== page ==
22 January 2016

Delicious Nordic Food Culture

Nordic Kitchen


Date of Issue : 16 February 2016


Date of Issue : 22 January 2016

The Karelian pasty is a traditional baked product familiar to all Finns, suitable for both everyday life and festive moments. The motif of the stamp  is a tray full of freshly baked, golden brown Karelian pasties. 

The pasties on the stamps form a continuous pattern in the 10-stamp sheet, resembling water-lily pads or stones in the water. The roots of the Karelian pasty are in northern and eastern Karelia, from where the pasty tradition spread throughout Finland after the Second World War.

Karelian pasties are a popular snack you can buy at any grocery store, and the baking skills are passed from one generation to the next. The Karelian pasty is covered by the European Union's food name and product protection.The Karelian Pasty stamp is part of the 2016 Nordic stamp series, the theme of which is Nordic culinary culture.

Danish Food 

The well-known classic from the Danish lunch table have now been honored with two stamps as part of the joint Nordic issue Nordic Food Culture. As has been the tradition for many years, the postal companies in the eight Nordic countries issue stamps with a joint theme every other year. This time, the choice has fallen on food, with each country selecting dishes which are currently popular in the country in question.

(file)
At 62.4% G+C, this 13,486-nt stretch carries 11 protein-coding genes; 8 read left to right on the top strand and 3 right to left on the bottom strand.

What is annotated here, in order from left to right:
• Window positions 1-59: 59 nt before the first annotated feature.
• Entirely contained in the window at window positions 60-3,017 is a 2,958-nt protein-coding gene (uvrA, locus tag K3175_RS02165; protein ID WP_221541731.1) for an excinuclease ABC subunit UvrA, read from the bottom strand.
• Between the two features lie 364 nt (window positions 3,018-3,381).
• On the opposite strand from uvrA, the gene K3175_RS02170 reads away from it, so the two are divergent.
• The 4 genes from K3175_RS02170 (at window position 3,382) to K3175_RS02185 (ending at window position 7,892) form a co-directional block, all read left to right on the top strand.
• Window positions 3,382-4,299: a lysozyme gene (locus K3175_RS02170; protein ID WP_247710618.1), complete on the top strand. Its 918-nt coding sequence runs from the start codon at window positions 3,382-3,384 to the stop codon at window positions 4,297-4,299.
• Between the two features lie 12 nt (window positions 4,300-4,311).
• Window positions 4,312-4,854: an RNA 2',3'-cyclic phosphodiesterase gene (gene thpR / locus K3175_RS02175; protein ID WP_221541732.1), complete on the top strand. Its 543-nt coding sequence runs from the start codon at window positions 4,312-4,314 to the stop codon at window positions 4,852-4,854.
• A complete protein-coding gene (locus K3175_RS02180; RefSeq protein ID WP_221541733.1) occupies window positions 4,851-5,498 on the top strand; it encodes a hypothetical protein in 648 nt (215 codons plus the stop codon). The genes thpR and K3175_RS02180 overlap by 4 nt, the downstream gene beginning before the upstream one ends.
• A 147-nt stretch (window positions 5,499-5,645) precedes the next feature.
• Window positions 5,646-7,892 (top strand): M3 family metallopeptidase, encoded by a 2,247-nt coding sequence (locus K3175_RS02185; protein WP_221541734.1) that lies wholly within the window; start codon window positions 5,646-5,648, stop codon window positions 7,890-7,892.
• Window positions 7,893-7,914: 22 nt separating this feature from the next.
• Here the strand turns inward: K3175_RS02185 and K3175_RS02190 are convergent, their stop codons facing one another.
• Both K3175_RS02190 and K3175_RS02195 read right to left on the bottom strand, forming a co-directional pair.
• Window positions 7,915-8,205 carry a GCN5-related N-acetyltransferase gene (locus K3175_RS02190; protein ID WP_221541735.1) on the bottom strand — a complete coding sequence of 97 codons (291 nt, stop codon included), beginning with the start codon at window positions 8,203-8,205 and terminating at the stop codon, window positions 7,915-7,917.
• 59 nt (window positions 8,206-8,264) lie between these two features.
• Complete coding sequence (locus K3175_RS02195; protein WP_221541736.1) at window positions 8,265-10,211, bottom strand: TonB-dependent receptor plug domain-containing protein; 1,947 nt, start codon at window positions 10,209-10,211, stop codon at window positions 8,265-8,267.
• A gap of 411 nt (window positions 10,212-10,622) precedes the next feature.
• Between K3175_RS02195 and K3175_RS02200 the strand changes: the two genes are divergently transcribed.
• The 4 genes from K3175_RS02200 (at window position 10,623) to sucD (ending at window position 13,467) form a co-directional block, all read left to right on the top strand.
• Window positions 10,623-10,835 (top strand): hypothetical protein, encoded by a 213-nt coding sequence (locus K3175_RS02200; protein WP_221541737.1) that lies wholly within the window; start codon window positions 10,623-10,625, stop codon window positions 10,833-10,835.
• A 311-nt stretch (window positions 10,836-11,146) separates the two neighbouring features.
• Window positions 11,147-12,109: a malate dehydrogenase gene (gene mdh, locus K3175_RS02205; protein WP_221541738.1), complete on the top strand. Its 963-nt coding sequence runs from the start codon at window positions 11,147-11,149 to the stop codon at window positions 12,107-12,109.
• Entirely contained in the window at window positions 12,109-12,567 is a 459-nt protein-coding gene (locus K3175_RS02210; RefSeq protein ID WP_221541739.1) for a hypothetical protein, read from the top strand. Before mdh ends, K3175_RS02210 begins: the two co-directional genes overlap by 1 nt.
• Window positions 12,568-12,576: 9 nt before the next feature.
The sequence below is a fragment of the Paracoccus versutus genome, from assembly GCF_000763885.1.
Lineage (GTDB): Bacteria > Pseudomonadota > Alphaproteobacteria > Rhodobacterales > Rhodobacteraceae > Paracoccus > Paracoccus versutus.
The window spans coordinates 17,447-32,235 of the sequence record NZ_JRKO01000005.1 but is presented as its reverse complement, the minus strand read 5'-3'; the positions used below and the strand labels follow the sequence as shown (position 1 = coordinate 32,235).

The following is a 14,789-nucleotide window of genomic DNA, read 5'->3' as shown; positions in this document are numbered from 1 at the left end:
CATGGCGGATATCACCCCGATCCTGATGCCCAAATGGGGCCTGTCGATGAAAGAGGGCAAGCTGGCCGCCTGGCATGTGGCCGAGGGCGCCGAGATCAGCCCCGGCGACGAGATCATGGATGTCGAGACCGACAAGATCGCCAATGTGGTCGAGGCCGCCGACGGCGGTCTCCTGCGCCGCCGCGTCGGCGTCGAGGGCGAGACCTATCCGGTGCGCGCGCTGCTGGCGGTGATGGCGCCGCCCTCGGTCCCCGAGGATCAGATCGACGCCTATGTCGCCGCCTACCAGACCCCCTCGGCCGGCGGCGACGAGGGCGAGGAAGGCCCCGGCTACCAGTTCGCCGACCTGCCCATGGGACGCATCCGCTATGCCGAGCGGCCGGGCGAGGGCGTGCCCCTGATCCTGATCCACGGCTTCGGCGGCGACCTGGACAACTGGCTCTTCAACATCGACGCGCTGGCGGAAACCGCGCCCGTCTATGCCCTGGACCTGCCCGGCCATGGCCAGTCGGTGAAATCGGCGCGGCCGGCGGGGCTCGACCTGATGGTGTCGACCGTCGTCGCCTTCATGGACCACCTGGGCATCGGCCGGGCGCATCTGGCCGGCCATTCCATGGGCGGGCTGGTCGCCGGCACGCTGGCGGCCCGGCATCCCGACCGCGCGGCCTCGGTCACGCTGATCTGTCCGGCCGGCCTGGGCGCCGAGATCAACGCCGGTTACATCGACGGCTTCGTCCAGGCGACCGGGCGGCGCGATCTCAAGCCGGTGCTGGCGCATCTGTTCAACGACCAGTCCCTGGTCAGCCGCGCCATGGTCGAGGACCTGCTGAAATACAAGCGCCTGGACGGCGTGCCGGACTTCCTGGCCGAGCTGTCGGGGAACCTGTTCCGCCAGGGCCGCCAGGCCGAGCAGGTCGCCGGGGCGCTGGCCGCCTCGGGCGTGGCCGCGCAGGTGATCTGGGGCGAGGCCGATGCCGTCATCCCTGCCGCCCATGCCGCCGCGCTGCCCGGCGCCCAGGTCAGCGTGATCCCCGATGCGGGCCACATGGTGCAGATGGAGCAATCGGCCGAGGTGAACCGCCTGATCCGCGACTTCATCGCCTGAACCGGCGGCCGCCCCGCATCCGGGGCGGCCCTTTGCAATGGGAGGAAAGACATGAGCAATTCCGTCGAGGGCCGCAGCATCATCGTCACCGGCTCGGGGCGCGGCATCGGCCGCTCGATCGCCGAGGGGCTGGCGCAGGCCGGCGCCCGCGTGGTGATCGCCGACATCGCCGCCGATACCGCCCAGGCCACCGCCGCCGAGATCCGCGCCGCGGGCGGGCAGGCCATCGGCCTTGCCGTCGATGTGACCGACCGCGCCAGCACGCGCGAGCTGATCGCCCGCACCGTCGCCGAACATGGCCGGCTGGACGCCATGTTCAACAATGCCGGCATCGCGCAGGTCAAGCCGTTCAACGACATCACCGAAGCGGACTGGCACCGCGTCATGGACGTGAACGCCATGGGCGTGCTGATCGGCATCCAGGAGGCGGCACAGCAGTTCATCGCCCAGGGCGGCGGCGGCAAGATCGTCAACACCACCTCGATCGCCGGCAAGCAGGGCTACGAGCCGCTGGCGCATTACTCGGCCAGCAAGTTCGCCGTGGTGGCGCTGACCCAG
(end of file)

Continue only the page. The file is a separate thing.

The Stjerneskud is one of Denmark’s best- known lunch dishes and it appeared on one of the stamp issue called “Nordic Food Culture”. In all its simplicity, it consists of one poached and one fried plaice fillet arranged on a piece of white bread and topped with prawns, mayonnaise, caviar, asparagus and a slice of lemon.

“In the past, the Stjerneskud was known in the restaurant business as a Tout de Paris, and in fact parts of the dish can be traced back to the French restaurant cuisine in about 1900″, explains food historian Else- Marie Boyhus.
Even though many Danes, in particular those living in northern Jutland, love the Stjerneskud, it has not been widely recognized by leading chefs. The renowned chef John Price did not hesitate to call the dish a “pig’s trough”, while chefs Rasmus Kofoed and Søren Ledet were once fired from the Hotel d’Angleterre in Copenhagen, ostensibly because they refused to serve Stjerneskud to guests. These days, however, the dish is popular fare at many village halls and also at countless restaurants, both as a starter and as a lunch dish.
On the second stamp of the issue “Nordic Food Culture” the fish specialty Sol over Gudhjem, or Sunshine on Gudhjem, appeared. This dish was developed as the island of Bornholm’s contribution to the open sandwich culture which emerged in Denmark during the second half of the nineteenth century. Freshly smoked herring is served on grainy rye bread garnished with chopped onion, chives, radishes and topped with a raw egg yolk in an onion ring.
For many years, the hot-smoking technique was a good and stable source of income for the islanders, who sold the freshly smoked fish to the fish exporters. It was naturally important that the perishable fish were cooked while they still tasted fresh, preferably within 24 hours. Today, there are still many herring smokeries on Bornholm, and Sol over Gudhjem features prominently on the menus of many of the restaurants on the rocky island.

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